Get ready for impact of blockchain, lawyers told


Blockchain: Need for standardised definitions

Blockchain and associated distributed ledger technologies (DLT) will storm the world of international commerce, boosted by the Covid-19 pandemic, new guidance for lawyers has predicted.

Produced by the Tech London Advocates’ blockchain legal and regulatory group and the Law Society, it explains the role smart contracts, cryptoassets and blockchain might play in future legal practice.

It included a list of recommendations for regulation relating to DLT. Experts from major firms such as Bird & Bird, Mishcon de Reya, Baker McKenzie, Herbert Smith Freehills, Clifford Chance, Allen & Overy and Wiggin, provided detailed technical guidance and suggestions as to best practice for lawyers.

These included standardising data governance, such as clarifying what GDPR compliance looks like for developers of blockchain technology; devising clarity on how existing copyright case law should be applied to DLT; guidance from the judiciary as to the effectiveness of on-chain dispute resolution; and legislation clarifying the detailed legal meaning of cryptoassets.

The section on the commercial application of blockchain gave the example of a private blockchain – as opposed to a public one that anyone can view – being used by a supermarket and multiple client farmers supplying it with products.

The supermarket would act as a trusted intermediary, holding the data, and farmers would access the blockchain via an app to send their fresh milk to the depot.

Each palette of milk containers would have an identifying chip making it easy to track and trace. Cameras linked to the blockchain would record pick-up and delivery. If there was a problem with the goods, it would be easy to locate their whereabouts and recall them.

The author concluded: “There is no doubt that blockchain is not the solution for every kind of problem.

“However, in some specific cases, a private blockchain may be useful because the technology makes it hard to edit data once it has been recorded on the blockchain; and, by virtue of the use of digital signatures, helps to bring together disparate parties for better coordination and sharing of data.”

The advantages of smart legal contracts included the potential for greater transparency of contractual terms, efficiency in automating performance, and scope for using novel dispute resolution mechanisms such as pre-authorising the transfer of funds to limit the need for post litigation enforcement.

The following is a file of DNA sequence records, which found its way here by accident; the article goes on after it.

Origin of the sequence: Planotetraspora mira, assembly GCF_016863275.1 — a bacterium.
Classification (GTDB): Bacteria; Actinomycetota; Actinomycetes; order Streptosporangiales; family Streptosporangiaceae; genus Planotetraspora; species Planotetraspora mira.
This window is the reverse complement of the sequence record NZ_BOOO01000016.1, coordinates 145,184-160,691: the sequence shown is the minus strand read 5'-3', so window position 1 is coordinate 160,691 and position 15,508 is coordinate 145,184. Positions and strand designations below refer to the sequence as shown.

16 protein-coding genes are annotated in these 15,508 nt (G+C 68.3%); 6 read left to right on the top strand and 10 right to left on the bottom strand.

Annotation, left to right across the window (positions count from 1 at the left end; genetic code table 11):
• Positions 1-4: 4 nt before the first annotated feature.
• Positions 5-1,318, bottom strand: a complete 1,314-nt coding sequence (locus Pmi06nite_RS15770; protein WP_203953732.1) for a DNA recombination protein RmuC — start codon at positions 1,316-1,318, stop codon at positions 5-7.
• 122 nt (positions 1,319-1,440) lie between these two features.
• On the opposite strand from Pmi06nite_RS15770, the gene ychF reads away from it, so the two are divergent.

There were disadvantages too, such as automating things that ought not be automated – like provisions parties might wish to retain flexibility to amend from time to time – or applying an unsuitable contract for a given transaction.

It suggested that smart contracts were most suitable for transactions that already occurred at scale using standard-form documents, operated within a range of known variables and produced deliverables that could be accommodated by the digitisation process.

The report warned: “Legal counsel may be exposed to liability when facilitating a digitised contract or transaction where full consideration has not been given to the digitisation and transaction flow process, and unintended consequences arise.

“We note that there is no judicial determination on these specific points as at the date of this report.”

The general problem with DLT was that different nodes within the network from which records and transactions were passed could react quicker than others.

This flaw could be manipulated by fraudsters so as to confuse the ledger as to which transactions had occurred, in what order. If this happened, the transfer of payment could be rejected “and the supplier, having already shipped the goods, would be out of pocket”.

Awareness of this flaw meant that transactions should take place only on DLTs that validated the order of information recorded. Blockchain – so-called because it records blocks of data in chronological order – insured an irrefutable chronology was established and maintained.

Anne Rose, an associate solicitor at Mishcon de Reya, founder of the group that produced the report, pointed out that definitions used in relation to DLT were inconsistent and needed to be standardised.

Simon Davis, the Law Society’s president, added: “The publication of this report will provide a clear framework and much needed guidance on the use of blockchain in the legal services sector.

“Technology underpins innovation in legal services and plays a critical role in driving the post coronavirus recovery across all sectors of the economy.

“It is considered that 2020 [and] 2021 are ‘breakout’ years for DLT, and the pandemic has forced businesses and governments to re-evaluate their service and business models more fundamentally than ever before.”

The report adds flesh to the bones laid out in the statement by the UK jurisdiction taskforce of the LawTech Delivery Panel – chaired by Sir Geoffrey Vos, Chancellor of the High Court – which declared that cryptoassets should be treated as property in law.




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